Whether you’re just starting out or revamping your brand, it’s easy to want a lot out of a logo design. It needs to be trendy, convey your values, be memorable. The list goes on and on. But when it comes to such an integral element of your business identity, the one trait you must consider every step of the design process is versatility.
The Truth? Hindsight Is 20/20
Clients usually know where they will be using the logo initially. A sign on the building, their website, business cards, a crisp piece of stationary. Many mockups focus around these ordinary usage scenarios. It’s often not until further down the road when a unique application is needed that issues are exposed.
Cue the Spiral
The logo looks great on print collateral. You swoon over your new website. Then you realize you need some embroidered polo shirts. Oh no. The logo is too complex. It has too many colors to be embroidered the way it was initially designed.
You try to pivot. You think, “Ink pens maybe?” But you quickly realize that your logo doesn’t reproduce well at such a small size. Maybe it looks great, but it has many colors and it becomes cost prohibitive to have them printed in color. More colors sometimes means more money.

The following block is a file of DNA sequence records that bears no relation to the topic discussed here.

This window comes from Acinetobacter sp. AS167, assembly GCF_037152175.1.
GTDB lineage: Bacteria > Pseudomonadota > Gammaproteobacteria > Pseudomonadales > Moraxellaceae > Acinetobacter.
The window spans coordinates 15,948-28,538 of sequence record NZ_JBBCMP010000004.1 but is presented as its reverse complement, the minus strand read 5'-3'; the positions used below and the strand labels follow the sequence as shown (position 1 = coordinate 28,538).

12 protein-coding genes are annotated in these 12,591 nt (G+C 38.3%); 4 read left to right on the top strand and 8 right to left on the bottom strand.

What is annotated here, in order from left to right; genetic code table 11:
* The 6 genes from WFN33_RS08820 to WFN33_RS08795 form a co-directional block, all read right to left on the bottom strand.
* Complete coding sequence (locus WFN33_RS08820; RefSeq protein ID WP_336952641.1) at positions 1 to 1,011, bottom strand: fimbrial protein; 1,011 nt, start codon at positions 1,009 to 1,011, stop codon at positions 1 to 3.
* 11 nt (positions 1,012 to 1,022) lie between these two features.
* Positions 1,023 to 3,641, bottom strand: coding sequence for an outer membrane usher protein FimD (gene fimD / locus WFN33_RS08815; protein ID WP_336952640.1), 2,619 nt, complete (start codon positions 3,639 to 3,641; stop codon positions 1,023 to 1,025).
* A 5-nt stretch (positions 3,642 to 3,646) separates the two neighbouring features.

What to Do?
The keys to a versatile logo are simple, but they do require a little planning ahead. Consider:
- Size. Make sure the logo is legible and no detail is lost in sizes as small as your fingernail. Print it out and tape it to the wall. Stand back 10 feet. Does it still look good?
- Orientation. Avoid a logo that is extremely vertical or horizontal. You will eventually encounter a situation where the scale is off.
- Reversibility. Your eyes perceive reversed images differently. Simply changing your logo to a light color for a dark background won’t always work. Make sure to consider what your logo will look like on both light and dark backgrounds.